On a naked bike like this Z1000 (above), your arms are naturally in a decent position for steering. To turn faster, you’ll have to crouch forward so your forearms are parallel with the road.Photo by IMG photography
Your expert: Crispin d’Albertanson is a Nurburgring coach, senior IAM observer and ex-endurance racer who now works with the well-respected Hopp Rider Training. You can book a course on road or track at www.hoppridertraining.co.uk or 07881 878989
For the time being forget counter-steering. Lots of people have heard of it these days, but the physics is complicated and people get confused with terminology. Instead, think positive steering - push left to go left, push right to go right.
Everybody counter-steers in their subconscious, otherwise bikes would not go round corners at anything more than 15mph, but if we can get that understanding into our conscious, we can improve it. I encourage people to actively talk their way round corners, to say to themselves ‘I want to go left, I’m going to push left’.
It’s surprising how often people don’t think of the sequence of what they’re doing - when you ask someone like that how they are going round a corner, you just get a blank face. Almost all of our first time students are in that category.
The best way to learn it is experimental - try pushing left, see what happens. I can explain all the physics but it’s much more effective if people actually experience it working.
Relaxation on the machine is important. If you’ve got stiff, straight arms, you’re not going to be able to steer because you have no way of pushing the inside bar with any force. You need to relax your elbows, drop into a comfortable crouch and keep your hands loose.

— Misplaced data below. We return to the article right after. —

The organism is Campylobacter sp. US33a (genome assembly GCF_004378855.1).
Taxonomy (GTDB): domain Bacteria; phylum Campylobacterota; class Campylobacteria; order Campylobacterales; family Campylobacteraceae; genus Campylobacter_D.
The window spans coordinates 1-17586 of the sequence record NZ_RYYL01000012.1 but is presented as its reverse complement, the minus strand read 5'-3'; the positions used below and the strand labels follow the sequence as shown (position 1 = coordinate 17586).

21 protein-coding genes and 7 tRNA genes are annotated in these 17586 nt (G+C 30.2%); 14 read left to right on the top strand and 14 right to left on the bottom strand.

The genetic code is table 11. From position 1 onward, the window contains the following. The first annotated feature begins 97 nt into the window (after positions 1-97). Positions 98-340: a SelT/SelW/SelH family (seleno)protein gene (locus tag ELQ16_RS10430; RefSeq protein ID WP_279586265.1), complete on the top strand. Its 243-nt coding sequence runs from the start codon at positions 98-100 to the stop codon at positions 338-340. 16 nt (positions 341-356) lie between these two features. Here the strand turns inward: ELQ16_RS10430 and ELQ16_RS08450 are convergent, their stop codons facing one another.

Yes. Most adventure bikes and some nakeds put you in an ergonomic riding position, with your arms slightly bent. On a sportsbike you actively have to adopt the crouch and a lot of people think ‘I feel a bit of a prat doing this’ and so ride with straight arms. Also, if your neck is stiff you’re not going to be able to look through corners easily - or indeed look anywhere apart from straight ahead. You can’t scan ahead like that. And a stiff neck usually translates as tension through the entire upper body.
One symptom of tension is fatigue - if you arrive home after an hour’s ride and you’re absolutely exhausted, then it’s unlikely you have been riding relaxed. And the more fatigued you are, the less you’re able to concentrate, and the more tense you become.
Like learning anything new, changing your riding position and adopting positive steering takes time - if you alter someone’s default position, which might be the very thing that’s holding them back, they feel awkward. In order to perfect a new technique, athletes work on the basis that they need to practice it over 2500 times before they become comfortable with it - it takes 2500 repetitions to change an ingrained practice. Therefore, if you try something on a course 50 or 100 times, it’s still bound to feel awkward when you leave. You have to believe it’s worth practicing when you’re riding alone.
Practice at the right time. Imagine you’re following your mates on a Sunday afternoon, watching the guy’s numberplate in front not the road, when you hurtle into a left hand bend which turns out to be a lot tighter than you thought. That is not the time to start learning about counter-steering. You need lots of practice at gentle speeds on quiet roads.